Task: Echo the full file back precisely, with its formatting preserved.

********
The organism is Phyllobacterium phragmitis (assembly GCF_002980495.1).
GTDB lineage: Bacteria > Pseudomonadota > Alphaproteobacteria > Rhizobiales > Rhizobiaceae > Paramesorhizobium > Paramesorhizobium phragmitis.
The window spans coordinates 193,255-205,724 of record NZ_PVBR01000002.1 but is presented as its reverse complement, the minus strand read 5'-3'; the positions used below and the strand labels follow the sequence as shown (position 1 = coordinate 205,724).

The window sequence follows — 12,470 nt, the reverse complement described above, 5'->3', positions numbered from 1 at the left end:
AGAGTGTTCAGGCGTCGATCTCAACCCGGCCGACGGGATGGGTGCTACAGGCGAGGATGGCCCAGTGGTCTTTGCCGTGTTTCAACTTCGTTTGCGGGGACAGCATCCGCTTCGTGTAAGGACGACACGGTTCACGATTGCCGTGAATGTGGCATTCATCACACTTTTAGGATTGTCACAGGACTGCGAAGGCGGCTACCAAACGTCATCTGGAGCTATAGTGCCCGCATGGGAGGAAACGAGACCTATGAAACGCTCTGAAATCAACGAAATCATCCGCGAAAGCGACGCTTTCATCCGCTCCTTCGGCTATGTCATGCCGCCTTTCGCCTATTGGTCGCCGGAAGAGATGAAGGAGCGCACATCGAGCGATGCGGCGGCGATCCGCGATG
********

The organism is Phyllobacterium phragmitis (assembly GCF_002980495.1).
GTDB lineage: Bacteria > Pseudomonadota > Alphaproteobacteria > Rhizobiales > Rhizobiaceae > Paramesorhizobium > Paramesorhizobium phragmitis.
The window spans coordinates 193,255-205,724 of record NZ_PVBR01000002.1 but is presented as its reverse complement, the minus strand read 5'-3'; the positions used below and the strand labels follow the sequence as shown (position 1 = coordinate 205,724).

The window sequence follows — 12,470 nt, the reverse complement described above, 5'->3', positions numbered from 1 at the left end:
AGAGTGTTCAGGCGTCGATCTCAACCCGGCCGACGGGATGGGTGCTACAGGCGAGGATGGCCCAGTGGTCTTTGCCGTGTTTCAACTTCGTTTGCGGGGACAGCATCCGCTTCGTGTAAGGACGACACGGTTCACGATTGCCGTGAATGTGGCATTCATCACACTTTTAGGATTGTCACAGGACTGCGAAGGCGGCTACCAAACGTCATCTGGAGCTATAGTGCCCGCATGGGAGGAAACGAGACCTATGAAACGCTCTGAAATCAACGAAATCATCCGCGAAAGCGACGCTTTCATCCGCTCCTTCGGCTATGTCATGCCGCCTTTCGCCTATTGGTCGCCGGAAGAGATGAAGGAGCGCACATCGAGCGATGCGGCGGCGATCCGCGATG